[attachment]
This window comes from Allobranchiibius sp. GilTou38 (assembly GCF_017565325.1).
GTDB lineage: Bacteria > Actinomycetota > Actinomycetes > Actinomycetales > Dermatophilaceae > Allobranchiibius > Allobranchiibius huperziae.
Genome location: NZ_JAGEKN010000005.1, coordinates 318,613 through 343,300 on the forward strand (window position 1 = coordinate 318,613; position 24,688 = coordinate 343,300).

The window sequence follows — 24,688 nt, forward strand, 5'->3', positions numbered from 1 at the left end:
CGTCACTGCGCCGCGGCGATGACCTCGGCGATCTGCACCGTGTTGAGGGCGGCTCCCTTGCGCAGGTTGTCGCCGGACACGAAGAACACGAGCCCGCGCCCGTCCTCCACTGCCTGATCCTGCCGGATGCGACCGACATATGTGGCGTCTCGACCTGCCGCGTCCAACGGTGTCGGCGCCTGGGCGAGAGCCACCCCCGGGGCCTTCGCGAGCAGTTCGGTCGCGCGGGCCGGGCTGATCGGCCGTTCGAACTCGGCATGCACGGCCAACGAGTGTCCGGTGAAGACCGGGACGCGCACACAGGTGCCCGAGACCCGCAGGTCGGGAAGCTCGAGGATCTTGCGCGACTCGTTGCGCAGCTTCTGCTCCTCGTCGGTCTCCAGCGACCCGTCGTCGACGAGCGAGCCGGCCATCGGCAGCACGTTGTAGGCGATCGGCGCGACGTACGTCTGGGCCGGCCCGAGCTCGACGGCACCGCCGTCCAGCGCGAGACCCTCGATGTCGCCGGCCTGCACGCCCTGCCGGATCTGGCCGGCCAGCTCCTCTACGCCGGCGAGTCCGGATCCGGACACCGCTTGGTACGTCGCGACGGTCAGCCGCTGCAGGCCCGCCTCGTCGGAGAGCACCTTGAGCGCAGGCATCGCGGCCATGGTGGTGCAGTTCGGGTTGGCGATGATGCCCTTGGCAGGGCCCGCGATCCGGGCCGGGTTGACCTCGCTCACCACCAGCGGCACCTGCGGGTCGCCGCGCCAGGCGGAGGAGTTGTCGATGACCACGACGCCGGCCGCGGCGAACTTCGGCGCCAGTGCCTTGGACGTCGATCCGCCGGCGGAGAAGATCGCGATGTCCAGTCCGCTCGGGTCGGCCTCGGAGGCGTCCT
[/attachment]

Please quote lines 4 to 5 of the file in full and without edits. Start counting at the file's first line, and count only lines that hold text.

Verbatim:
The window sequence follows — 24,688 nt, forward strand, 5'->3', positions numbered from 1 at the left end:
CGTCACTGCGCCGCGGCGATGACCTCGGCGATCTGCACCGTGTTGAGGGCGGCTCCCTTGCGCAGGTTGTCGCCGGACACGAAGAACACGAGCCCGCGCCCGTCCTCCACTGCCTGATCCTGCCGGATGCGACCGACATATGTGGCGTCTCGACCTGCCGCGTCCAACGGTGTCGGCGCCTGGGCGAGAGCCACCCCCGGGGCCTTCGCGAGCAGTTCGGTCGCGCGGGCCGGGCTGATCGGCCGTTCGAACTCGGCATGCACGGCCAACGAGTGTCCGGTGAAGACCGGGACGCGCACACAGGTGCCCGAGACCCGCAGGTCGGGAAGCTCGAGGATCTTGCGCGACTCGTTGCGCAGCTTCTGCTCCTCGTCGGTCTCCAGCGACCCGTCGTCGACGAGCGAGCCGGCCATCGGCAGCACGTTGTAGGCGATCGGCGCGACGTACGTCTGGGCCGGCCCGAGCTCGACGGCACCGCCGTCCAGCGCGAGACCCTCGATGTCGCCGGCCTGCACGCCCTGCCGGATCTGGCCGGCCAGCTCCTCTACGCCGGCGAGTCCGGATCCGGACACCGCTTGGTACGTCGCGACGGTCAGCCGCTGCAGGCCCGCCTCGTCGGAGAGCACCTTGAGCGCAGGCATCGCGGCCATGGTGGTGCAGTTCGGGTTGGCGATGATGCCCTTGGCAGGGCCCGCGATCCGGGCCGGGTTGACCTCGCTCACCACCAGCGGCACCTGCGGGTCGCCGCGCCAGGCGGAGGAGTTGTCGATGACCACGACGCCGGCCGCGGCGAACTTCGGCGCCAGTGCCTTGGACGTCGATCCGCCGGCGGAGAAGATCGCGATGTCCAGTCCGCTCGGGTCGGCCTCGGAGGCGTCCT